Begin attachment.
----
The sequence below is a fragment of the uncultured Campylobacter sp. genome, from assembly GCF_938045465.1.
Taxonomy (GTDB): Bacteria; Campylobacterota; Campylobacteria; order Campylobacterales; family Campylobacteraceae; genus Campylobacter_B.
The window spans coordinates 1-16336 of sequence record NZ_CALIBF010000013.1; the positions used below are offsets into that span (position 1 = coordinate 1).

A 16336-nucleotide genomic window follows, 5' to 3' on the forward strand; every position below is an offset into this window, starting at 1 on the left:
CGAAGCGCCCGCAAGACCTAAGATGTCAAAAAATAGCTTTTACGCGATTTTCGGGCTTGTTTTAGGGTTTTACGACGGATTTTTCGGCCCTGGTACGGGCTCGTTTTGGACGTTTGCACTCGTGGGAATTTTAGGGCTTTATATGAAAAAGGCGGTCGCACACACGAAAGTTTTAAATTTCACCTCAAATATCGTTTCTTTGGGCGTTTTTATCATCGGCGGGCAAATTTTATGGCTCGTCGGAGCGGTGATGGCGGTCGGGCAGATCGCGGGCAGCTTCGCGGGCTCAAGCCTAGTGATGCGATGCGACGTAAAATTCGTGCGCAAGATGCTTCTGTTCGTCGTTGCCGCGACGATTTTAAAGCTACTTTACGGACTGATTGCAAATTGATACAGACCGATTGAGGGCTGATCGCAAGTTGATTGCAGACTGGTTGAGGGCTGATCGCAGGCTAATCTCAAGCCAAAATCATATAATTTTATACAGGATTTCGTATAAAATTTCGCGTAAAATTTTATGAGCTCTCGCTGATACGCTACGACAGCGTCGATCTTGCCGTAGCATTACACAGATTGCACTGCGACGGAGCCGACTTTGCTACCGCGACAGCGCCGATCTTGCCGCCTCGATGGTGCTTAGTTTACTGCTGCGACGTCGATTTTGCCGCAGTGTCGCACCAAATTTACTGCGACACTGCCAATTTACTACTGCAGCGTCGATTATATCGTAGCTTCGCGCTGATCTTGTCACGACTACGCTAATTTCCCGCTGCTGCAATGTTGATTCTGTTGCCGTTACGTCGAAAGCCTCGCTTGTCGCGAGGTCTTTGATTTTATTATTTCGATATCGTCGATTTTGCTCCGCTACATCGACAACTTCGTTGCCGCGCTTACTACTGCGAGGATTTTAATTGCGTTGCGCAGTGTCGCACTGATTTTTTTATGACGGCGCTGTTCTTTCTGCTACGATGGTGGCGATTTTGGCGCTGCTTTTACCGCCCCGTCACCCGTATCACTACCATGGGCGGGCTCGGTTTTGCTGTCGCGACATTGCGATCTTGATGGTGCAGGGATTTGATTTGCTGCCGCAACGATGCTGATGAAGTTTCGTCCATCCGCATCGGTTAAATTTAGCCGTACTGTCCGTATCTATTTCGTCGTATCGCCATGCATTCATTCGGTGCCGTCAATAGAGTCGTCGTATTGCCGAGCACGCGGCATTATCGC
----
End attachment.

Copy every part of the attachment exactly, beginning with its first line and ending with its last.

The sequence below is a fragment of the uncultured Campylobacter sp. genome, from assembly GCF_938045465.1.
Taxonomy (GTDB): Bacteria; Campylobacterota; Campylobacteria; order Campylobacterales; family Campylobacteraceae; genus Campylobacter_B.
The window spans coordinates 1-16336 of sequence record NZ_CALIBF010000013.1; the positions used below are offsets into that span (position 1 = coordinate 1).

A 16336-nucleotide genomic window follows, 5' to 3' on the forward strand; every position below is an offset into this window, starting at 1 on the left:
CGAAGCGCCCGCAAGACCTAAGATGTCAAAAAATAGCTTTTACGCGATTTTCGGGCTTGTTTTAGGGTTTTACGACGGATTTTTCGGCCCTGGTACGGGCTCGTTTTGGACGTTTGCACTCGTGGGAATTTTAGGGCTTTATATGAAAAAGGCGGTCGCACACACGAAAGTTTTAAATTTCACCTCAAATATCGTTTCTTTGGGCGTTTTTATCATCGGCGGGCAAATTTTATGGCTCGTCGGAGCGGTGATGGCGGTCGGGCAGATCGCGGGCAGCTTCGCGGGCTCAAGCCTAGTGATGCGATGCGACGTAAAATTCGTGCGCAAGATGCTTCTGTTCGTCGTTGCCGCGACGATTTTAAAGCTACTTTACGGACTGATTGCAAATTGATACAGACCGATTGAGGGCTGATCGCAAGTTGATTGCAGACTGGTTGAGGGCTGATCGCAGGCTAATCTCAAGCCAAAATCATATAATTTTATACAGGATTTCGTATAAAATTTCGCGTAAAATTTTATGAGCTCTCGCTGATACGCTACGACAGCGTCGATCTTGCCGTAGCATTACACAGATTGCACTGCGACGGAGCCGACTTTGCTACCGCGACAGCGCCGATCTTGCCGCCTCGATGGTGCTTAGTTTACTGCTGCGACGTCGATTTTGCCGCAGTGTCGCACCAAATTTACTGCGACACTGCCAATTTACTACTGCAGCGTCGATTATATCGTAGCTTCGCGCTGATCTTGTCACGACTACGCTAATTTCCCGCTGCTGCAATGTTGATTCTGTTGCCGTTACGTCGAAAGCCTCGCTTGTCGCGAGGTCTTTGATTTTATTATTTCGATATCGTCGATTTTGCTCCGCTACATCGACAACTTCGTTGCCGCGCTTACTACTGCGAGGATTTTAATTGCGTTGCGCAGTGTCGCACTGATTTTTTTATGACGGCGCTGTTCTTTCTGCTACGATGGTGGCGATTTTGGCGCTGCTTTTACCGCCCCGTCACCCGTATCACTACCATGGGCGGGCTCGGTTTTGCTGTCGCGACATTGCGATCTTGATGGTGCAGGGATTTGATTTGCTGCCGCAACGATGCTGATGAAGTTTCGTCCATCCGCATCGGTTAAATTTAGCCGTACTGTCCGTATCTATTTCGTCGTATCGCCATGCATTCATTCGGTGCCGTCAATAGAGTCGTCGTATTGCCGAGCACGCGGCATTATCGC